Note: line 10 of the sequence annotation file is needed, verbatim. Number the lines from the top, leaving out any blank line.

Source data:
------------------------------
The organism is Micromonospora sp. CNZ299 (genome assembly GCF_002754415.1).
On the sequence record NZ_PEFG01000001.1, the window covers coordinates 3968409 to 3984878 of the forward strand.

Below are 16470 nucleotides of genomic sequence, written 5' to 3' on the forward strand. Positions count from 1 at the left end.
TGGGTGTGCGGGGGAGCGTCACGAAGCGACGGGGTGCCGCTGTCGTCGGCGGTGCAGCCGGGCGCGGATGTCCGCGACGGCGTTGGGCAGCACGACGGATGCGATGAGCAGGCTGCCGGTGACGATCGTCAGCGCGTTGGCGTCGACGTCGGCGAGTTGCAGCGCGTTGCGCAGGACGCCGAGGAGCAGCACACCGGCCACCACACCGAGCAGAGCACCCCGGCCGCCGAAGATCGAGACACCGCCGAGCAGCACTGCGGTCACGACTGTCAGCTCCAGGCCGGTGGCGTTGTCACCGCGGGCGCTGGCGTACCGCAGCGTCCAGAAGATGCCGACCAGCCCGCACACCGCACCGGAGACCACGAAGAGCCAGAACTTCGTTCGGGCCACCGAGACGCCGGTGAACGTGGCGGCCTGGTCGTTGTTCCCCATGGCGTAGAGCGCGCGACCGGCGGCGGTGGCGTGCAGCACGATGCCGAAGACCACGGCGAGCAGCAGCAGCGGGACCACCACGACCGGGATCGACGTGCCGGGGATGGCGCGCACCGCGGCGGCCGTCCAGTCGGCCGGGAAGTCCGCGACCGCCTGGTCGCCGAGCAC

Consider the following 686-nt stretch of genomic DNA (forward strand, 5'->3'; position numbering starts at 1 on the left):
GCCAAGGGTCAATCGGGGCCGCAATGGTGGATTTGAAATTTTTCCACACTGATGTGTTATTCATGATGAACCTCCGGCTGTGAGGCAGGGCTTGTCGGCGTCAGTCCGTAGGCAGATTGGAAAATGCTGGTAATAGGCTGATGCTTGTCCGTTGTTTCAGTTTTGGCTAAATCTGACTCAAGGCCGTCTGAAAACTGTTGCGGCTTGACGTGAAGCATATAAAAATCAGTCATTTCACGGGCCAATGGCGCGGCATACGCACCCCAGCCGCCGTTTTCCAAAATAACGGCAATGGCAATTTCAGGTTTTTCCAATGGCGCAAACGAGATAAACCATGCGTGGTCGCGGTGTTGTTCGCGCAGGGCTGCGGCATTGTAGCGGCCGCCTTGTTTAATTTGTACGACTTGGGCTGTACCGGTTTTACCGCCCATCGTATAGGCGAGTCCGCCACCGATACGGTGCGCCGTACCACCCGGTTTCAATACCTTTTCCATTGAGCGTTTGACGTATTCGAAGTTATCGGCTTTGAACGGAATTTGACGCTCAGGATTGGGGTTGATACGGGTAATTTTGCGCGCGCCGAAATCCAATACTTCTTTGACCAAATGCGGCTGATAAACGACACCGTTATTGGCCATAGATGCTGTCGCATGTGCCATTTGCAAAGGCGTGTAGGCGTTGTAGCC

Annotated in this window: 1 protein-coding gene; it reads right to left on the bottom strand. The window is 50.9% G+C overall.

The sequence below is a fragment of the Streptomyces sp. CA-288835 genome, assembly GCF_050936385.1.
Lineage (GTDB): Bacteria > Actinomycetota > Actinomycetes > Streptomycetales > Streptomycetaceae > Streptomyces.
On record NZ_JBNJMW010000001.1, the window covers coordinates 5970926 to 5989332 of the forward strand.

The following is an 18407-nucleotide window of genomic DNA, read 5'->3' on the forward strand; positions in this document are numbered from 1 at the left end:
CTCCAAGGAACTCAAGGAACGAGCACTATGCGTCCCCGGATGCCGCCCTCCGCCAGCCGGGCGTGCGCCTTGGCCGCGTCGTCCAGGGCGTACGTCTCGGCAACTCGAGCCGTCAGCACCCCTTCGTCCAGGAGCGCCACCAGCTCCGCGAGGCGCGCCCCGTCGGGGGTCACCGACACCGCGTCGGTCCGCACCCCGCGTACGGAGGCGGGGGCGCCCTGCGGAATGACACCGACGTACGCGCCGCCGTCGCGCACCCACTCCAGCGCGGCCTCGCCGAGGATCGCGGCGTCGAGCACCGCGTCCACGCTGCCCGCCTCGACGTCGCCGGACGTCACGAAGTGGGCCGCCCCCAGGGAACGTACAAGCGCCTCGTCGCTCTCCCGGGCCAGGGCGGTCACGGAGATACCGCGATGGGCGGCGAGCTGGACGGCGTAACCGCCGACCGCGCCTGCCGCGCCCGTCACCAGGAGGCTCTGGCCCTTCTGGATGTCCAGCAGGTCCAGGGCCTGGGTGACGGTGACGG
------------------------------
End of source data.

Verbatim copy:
On record NZ_JBNJMW010000001.1, the window covers coordinates 5970926 to 5989332 of the forward strand.